Let’s look at the important role that adequate housing has on the overall wellbeing of the individual, and by extension, the household, community and nation. The impact of adequate housing goes beyond the physical requirement for shelter and physical protection and includes social and psychological importance. Conversely, inadequate housing can be the source of a major contributing factor to wide ranging issues.

Yates and Milligan et al (2007)((Yates & Milligan et al  2007,  Housing affordability: a 21st century problem, AHURI: 2010)) gave an outline of the housing problem facing Australia, stating that housing affordability is a widespread structural issue, caused by varied and complex factors, both within the housing system and outside.

The problems are both geographical and cyclical. They further note that the most at-risk group is the lower income renters in the private market. Families affected by housing affordability challenges can lead to circumstances where they make decisions such as going without adequate food and allowing children to miss school.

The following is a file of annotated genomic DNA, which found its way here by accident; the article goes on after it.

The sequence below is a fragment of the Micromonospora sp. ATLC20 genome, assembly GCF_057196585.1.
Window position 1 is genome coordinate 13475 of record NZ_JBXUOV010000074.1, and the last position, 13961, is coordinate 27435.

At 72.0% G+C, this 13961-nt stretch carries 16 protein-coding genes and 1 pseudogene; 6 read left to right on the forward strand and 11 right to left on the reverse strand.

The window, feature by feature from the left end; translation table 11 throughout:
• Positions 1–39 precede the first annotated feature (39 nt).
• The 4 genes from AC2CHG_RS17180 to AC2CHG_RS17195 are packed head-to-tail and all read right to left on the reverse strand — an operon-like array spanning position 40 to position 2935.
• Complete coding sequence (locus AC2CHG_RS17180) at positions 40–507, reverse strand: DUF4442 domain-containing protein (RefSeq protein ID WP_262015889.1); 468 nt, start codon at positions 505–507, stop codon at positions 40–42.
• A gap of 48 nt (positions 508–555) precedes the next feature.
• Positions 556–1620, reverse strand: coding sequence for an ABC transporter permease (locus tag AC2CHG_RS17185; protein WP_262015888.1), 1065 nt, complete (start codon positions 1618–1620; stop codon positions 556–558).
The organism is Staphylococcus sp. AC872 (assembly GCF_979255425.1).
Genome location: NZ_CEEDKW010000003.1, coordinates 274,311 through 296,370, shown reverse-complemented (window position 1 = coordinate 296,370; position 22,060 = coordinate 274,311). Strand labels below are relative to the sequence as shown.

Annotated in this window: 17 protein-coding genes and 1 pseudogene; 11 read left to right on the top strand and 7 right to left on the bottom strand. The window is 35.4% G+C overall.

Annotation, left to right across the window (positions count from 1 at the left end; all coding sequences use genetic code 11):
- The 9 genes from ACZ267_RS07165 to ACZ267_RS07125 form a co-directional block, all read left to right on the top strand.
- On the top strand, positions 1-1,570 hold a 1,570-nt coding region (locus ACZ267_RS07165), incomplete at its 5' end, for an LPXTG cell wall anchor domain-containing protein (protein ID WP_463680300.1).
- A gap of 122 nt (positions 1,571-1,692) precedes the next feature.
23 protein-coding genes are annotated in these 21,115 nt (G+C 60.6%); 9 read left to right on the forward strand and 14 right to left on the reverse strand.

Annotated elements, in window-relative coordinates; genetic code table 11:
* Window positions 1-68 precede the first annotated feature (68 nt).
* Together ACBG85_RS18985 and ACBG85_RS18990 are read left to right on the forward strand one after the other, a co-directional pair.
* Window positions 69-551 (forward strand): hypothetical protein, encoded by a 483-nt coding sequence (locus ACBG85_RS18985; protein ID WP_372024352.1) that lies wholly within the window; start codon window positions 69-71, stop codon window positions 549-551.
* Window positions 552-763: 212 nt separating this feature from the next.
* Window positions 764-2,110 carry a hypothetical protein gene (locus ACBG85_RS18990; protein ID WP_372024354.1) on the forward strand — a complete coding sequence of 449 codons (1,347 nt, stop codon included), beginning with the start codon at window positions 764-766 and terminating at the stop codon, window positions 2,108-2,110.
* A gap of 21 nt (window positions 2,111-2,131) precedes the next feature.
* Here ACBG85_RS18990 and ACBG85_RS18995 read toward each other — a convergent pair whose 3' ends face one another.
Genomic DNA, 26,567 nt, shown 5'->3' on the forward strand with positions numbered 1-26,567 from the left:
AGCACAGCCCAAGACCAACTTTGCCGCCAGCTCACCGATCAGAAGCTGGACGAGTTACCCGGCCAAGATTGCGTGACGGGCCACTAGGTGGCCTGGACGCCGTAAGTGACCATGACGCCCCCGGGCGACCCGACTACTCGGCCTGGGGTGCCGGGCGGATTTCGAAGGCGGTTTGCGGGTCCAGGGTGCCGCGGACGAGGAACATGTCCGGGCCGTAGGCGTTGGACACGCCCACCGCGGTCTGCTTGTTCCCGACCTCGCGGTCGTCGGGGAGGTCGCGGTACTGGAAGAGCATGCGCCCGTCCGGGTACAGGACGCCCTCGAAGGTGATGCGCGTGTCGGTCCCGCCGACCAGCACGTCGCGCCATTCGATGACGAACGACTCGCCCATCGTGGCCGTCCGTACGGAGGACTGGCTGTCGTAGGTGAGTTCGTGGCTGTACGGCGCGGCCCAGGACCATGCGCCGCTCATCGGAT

The authors further state that apart from shelter, housing impacts workforce participation, access to employment and amenities, family stability and educational achievement. It also affects economies, social cohesion, wealth creation, market efficiency, and the environment. Housing markets have not succeeded in adequately providing housing for the lower-income households.

According to Robinson and Adams (2008), the World Health Organization (WHO) defines housing as having four interlinked levels with related health risks:

  • “Home” as a protective, safe and intimate refuge where one develops a sense of identity and attachment;
  • Physical structure- mould growth, construction quality, design noise exposure;
  • The community, including the neighbours with condition of social cohesion, sense of trust and collective efficacy; and
  • Immediate housing environment- quality of urban design i.e. public services, greens spaces and parks, places to socialize.

Robinson and Adams further stated that the home also provides ontological security in that it provides constancy, stability and privacy. The home also provides attachment and identity, and home ownership an achievement that most aspire to. Similarly, ACTU (2007)((Australian Council of trade Unions (ACTU), Affordable Housing: Issues Principles and Policy Options ACTU Discussion Paper: 2007)) sees the impact of housing on social cohesion, children’s wellbeing, personal safety and domestic violence.